Schmitt said most of the machinery he uses these days isn't as loud as earlier models.
"Sometimes you'll get a piece of equipment that's louder than it ought to be. It's a blast compared to what most people are used to," he said. "When it's loud we either stay a little farther away, or add to our hearing protection."
Implement manufacturers have started making quieter tractors and machinery. Deere & Co., which makes John Deere tractors, has added sound-dampening panels to the roofs of their tractor cabs and incorporated sound-absorbing laminated glass and other features, company spokesman Ken Golden said.
While the general adult U.S. population has seen improvements in hearing since the 1970s, when federal workplace safety rules began, the threat to farmers really only entered the national spotlight in the past five or so years, said Gordon Hughes, director of clinical programs for the National Institute on Deafness and Other Communication Disorders.
Hughes said repeated exposure to noises in excess of 85 decibels — comparable to the sound of heavy city traffic — damages tiny nerve endings called hair cells inside the cochlea, the inner ear's pea-sized hearing organ.
"This is all cumulative, not just one day, but the next day adds more, the day after that adds even more. And farm activities tend to be repetitive," he said.
Hughes estimates more than a third of the nation's three million farmers likely have some level of noise-induced hearing loss, but noted it's a conservative figure as some research suggests nearly three-quarters of farmers have some level of hearing loss.
Billy Martin, an audiologist at Oregon Health & Science University in Portland, said more farmers than ever are aware of the risks, but many others don't seem to recognize the threat or the easy steps they can take to protect their hearing.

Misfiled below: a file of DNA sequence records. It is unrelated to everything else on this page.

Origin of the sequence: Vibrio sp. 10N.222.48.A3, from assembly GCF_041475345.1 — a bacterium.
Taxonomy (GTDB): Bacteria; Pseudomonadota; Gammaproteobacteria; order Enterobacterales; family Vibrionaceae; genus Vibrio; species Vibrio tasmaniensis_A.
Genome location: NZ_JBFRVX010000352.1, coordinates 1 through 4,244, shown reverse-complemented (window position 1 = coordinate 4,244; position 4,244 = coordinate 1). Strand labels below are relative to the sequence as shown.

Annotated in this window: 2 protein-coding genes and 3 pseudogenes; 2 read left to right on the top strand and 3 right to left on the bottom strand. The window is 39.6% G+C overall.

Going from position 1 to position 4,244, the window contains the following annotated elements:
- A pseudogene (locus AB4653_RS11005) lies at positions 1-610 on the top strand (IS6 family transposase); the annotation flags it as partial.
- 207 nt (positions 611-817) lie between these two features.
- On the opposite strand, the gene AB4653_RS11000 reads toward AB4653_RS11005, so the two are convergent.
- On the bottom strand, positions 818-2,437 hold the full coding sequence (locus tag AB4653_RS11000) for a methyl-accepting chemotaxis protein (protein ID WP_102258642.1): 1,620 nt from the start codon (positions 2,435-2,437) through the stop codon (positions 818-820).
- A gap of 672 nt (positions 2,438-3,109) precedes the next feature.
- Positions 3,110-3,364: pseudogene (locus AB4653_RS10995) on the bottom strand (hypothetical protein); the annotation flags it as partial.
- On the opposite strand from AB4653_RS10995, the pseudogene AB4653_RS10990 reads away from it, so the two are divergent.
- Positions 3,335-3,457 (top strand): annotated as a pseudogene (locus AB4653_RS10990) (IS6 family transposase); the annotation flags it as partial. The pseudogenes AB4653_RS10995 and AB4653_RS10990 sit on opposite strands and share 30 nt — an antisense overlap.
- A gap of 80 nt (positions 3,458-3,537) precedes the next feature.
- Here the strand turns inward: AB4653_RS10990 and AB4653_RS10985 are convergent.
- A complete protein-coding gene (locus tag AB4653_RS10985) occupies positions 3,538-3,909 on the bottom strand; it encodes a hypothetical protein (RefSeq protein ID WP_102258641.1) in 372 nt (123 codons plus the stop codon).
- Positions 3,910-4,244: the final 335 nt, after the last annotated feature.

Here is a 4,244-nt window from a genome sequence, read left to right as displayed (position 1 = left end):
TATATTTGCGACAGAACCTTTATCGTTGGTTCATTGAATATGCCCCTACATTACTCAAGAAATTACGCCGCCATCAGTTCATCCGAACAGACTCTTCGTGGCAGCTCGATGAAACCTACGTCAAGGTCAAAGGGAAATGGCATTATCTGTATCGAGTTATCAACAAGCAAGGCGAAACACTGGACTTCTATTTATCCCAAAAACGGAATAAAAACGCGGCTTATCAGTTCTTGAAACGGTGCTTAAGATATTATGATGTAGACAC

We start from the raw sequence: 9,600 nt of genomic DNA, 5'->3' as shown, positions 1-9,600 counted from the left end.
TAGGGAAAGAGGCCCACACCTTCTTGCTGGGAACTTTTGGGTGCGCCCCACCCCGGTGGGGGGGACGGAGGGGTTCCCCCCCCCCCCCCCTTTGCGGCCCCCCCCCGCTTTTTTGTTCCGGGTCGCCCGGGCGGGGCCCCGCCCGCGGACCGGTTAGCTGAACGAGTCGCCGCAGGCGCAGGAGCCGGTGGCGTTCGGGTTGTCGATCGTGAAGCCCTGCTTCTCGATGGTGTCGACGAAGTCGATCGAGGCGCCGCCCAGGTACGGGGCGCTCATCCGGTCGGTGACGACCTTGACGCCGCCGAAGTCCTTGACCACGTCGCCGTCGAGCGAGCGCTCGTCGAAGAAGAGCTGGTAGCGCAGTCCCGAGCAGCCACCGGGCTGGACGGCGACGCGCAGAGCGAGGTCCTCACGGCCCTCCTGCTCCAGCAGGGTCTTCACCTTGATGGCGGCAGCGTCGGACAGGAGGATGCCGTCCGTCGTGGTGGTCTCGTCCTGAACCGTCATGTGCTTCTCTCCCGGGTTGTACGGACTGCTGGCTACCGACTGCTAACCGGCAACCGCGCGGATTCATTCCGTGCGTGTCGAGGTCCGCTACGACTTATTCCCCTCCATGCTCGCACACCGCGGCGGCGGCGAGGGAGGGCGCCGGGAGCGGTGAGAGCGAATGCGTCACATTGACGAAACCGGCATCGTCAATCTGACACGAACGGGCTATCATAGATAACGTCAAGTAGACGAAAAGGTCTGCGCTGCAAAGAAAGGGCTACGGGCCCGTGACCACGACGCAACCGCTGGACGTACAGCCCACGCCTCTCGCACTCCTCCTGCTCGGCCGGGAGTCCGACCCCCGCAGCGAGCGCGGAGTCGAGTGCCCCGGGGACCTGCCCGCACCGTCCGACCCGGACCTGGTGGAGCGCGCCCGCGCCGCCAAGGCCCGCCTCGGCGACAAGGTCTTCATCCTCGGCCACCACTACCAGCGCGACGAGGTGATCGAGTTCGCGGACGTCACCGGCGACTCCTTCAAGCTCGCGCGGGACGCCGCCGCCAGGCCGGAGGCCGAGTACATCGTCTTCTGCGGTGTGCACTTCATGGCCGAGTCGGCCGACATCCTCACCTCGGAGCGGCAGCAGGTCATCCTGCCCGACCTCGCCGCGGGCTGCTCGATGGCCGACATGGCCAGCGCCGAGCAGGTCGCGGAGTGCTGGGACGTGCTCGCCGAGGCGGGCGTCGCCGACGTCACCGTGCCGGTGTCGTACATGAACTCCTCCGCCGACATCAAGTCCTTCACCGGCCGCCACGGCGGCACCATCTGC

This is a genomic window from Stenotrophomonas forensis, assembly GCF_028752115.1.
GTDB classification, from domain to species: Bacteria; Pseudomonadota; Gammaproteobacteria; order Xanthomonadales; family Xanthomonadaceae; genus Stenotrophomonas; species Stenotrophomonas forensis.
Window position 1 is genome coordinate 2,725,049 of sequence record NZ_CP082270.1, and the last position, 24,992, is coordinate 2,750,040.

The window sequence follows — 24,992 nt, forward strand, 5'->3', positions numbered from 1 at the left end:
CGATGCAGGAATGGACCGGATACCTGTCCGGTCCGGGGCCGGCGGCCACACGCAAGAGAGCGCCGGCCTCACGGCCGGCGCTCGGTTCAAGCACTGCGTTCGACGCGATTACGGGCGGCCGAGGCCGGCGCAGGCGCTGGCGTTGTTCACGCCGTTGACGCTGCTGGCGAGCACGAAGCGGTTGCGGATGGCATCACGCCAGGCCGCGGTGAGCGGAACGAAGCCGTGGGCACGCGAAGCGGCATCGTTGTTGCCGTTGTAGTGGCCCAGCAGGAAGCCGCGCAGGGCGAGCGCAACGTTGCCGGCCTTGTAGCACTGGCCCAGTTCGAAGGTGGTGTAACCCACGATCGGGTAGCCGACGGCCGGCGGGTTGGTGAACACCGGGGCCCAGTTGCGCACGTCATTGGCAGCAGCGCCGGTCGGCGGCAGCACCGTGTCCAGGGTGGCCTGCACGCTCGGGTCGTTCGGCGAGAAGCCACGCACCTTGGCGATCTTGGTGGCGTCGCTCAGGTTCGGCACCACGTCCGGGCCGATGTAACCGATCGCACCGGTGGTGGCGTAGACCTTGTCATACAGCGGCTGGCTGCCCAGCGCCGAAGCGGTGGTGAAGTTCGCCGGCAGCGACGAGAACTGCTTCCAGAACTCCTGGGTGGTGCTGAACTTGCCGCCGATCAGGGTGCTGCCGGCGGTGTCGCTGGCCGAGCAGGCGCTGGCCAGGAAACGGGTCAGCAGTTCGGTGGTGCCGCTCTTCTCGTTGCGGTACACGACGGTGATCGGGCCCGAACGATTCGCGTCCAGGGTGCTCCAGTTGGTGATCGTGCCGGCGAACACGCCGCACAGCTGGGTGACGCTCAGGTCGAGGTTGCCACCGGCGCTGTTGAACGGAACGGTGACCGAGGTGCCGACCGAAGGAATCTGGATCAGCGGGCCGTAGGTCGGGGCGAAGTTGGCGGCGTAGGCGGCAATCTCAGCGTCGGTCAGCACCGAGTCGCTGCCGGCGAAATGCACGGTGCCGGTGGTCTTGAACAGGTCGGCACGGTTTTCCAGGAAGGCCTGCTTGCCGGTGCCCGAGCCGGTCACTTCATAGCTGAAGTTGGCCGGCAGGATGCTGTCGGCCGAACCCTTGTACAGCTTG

"The culture can be sort of like, 'Don't worry about it, it's just part of life and if you get hearing loss, well your grandfather had hearing loss and his father before him did — it's part of the deal,'" Martin said.
Research published in 2006 found that 2,700 male farmers from mostly Illinois, Indiana and Iowa had dramatically higher levels of hearing loss between the ages of 20 and 60 than people who don't work in loud environments.
Most of the data came from hearing tests performed on farmers who attended the annual Farm Progress trade show during a 10-year period ending in the late 1990s.
James Lankford, a now-retired professor of audiology at Northern Illinois University who co-authored the study, said when those farmers' sons watched the tests, they were stunned by the degree of their fathers' hearing loss.
"The younger farmers, the ones who were going to take over the farm, realized how significant a hearing loss they could face by working without ear protections," he said. "... It was really enlightening for them."
"Keeping It Down On the Farm": http://1.usa.gov/pcem5s
Dangerous Decibels: http://www.dangerousdecibels.org